PerkinElmer and NextGen Sciences pulled away the curtains on their new ProteinBiochipWorkstation — yes, it’s one word — which they say is the first automated system for processing protein microarrays, at IBC’s second annual International Conference on Protein Microarrays this week in San Diego.
NextGen of Alconbury, Cambridgeshire, in the UK initially developed the system, but the company decided that commercializing the technology was outside of its business plan and capabilities. So the company decided to collaborate with PerkinElmer to optimize the device. Under the agreement, PerkinElmer is manufacturing the system and has the exclusive worldwide rights to distribute it.
This new release signals PerkinElmer’s definitive strategy to make itself the provider of choice in the protein array arena. With last fall’s acquisition of Packard, the company got its hands on the HydroGel chips, an increasingly popular slide substrate for protein arrays; as well as the company’s PiezoElectric non-contact BioChip arrayer tailored for protein chips; and Packard’s ArrayInformatics software, not to mention Packard’s ScanArray line of slide scanners. Together with PerkinElmer’s Tyramide Signal Amplification (TSA) reagents for amplification, which the company is now optimizing for protein chips, this lineup of products provides researchers with a soup-to-nuts system for protein arrays.
“The acquisition of Packard was an extremely good move on the part of PerkinElmer,” said Kevin Auton, CEO of NextGen. “It brings a huge amount of liquid handling expertise, and Packard had developed the array technology and hardware. PerkinElmer had the instrument manufacturing expertise and the chemistry. Basically the ProteinBiochipWorkstation is the last piece.”
This doesn’t mean forcing customers to buy only PerkinElmer products. The workstation is designed to be “a totally open system,” working with any microscope slide-sized arrays, and hence any scanners, said Ian Taylor, director of proteomics at PerkinElmer. “People have already invested money in arrayers. We wanted this to be used with current investments in array technology.”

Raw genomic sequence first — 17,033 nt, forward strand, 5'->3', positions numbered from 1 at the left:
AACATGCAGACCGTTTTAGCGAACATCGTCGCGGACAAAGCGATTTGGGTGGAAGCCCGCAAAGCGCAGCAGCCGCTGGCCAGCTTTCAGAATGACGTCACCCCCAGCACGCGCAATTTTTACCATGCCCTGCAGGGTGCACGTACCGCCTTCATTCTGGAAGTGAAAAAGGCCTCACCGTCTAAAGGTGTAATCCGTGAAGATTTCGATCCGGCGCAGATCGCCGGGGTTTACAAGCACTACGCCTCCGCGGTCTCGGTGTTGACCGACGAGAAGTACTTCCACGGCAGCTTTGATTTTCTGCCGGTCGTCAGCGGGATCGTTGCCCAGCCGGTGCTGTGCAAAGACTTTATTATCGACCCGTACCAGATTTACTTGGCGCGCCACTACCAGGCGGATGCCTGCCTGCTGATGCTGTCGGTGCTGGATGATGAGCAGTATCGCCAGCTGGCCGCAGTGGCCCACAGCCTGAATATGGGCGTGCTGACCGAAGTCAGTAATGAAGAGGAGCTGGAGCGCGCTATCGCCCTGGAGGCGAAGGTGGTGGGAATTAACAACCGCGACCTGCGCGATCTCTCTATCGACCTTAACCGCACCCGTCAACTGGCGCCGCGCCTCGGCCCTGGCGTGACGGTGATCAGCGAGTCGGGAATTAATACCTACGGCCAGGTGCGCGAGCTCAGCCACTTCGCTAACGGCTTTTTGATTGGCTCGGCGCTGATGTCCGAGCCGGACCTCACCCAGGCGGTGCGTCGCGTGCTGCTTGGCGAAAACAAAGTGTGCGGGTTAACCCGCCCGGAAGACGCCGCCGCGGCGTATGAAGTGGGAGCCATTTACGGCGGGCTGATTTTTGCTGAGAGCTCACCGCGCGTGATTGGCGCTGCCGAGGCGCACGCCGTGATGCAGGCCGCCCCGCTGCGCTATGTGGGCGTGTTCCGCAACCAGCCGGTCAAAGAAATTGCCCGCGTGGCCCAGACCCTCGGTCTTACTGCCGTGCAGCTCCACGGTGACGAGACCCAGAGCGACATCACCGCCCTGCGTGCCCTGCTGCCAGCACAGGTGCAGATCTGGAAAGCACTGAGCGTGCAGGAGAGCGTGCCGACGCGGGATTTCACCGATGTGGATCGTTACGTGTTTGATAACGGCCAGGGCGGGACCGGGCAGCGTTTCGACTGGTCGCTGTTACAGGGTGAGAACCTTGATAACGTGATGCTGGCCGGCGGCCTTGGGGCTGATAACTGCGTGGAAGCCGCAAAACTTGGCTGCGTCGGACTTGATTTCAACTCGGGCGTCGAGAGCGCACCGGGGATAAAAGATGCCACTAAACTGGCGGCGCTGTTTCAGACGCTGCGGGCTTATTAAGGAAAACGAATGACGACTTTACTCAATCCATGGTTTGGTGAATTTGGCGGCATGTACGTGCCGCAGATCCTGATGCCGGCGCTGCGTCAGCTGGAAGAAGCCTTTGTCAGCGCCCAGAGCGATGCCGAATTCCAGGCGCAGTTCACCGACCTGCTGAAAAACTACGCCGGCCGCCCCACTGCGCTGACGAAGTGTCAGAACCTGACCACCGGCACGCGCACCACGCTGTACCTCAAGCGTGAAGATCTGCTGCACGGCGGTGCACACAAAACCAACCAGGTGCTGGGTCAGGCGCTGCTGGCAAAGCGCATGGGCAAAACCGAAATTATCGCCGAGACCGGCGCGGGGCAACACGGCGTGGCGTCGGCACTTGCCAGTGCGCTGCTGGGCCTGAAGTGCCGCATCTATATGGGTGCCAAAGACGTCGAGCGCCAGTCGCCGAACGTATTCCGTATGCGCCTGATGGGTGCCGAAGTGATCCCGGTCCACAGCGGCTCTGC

The system, however, will be optimized to work with PerkinElmer products, including ArrayInformatics.
The system’s hood pops up and tilts back like a hardtop on an old Ford convertible, revealing a bank fitted to hold and refrigerate liter-sized bottles outfitted with tubes leading to different input channels. Below this bank is a drawer filled with 12 metal cartridges that look like cell phone cases. Each cartridge opens up for insertion of a slide printed with proteins, along with the “stack,” a microfluidics and sample injection device that fits over it. On the end next to the slide drawers, an optional small pull-out chamber holds and refrigerates tubes with semiprecious reagents, among them the TSA amplification system.
The 12 slide chambers are designed to automatically inject sample and control temperature and reaction conditions. They cannot be individually controlled, as this would have occupied too much “real estate” on the machine, Auton said.
“The key thing is trying to make it possible for anyone to make protein arrays and get good data, even the most lonely technician,” said Auton, whose team at NextGen has been using the system for a while now on protein profiling studies of breast cancer biomarkers. “You don’t have to be an expert in protein arrays to get good results.”
The workstation can run arrays in one to two hours, completing four runs in a day, according to PerkinElmer. The total price is about $70,000 for the first unit, with additional groups of 12 slide processors going for $30,000 each.
The company plans to release the first production-quality machines in September, and is busy now hand-picking a list of beta testers. “The demand is quite high already,” said Taylor.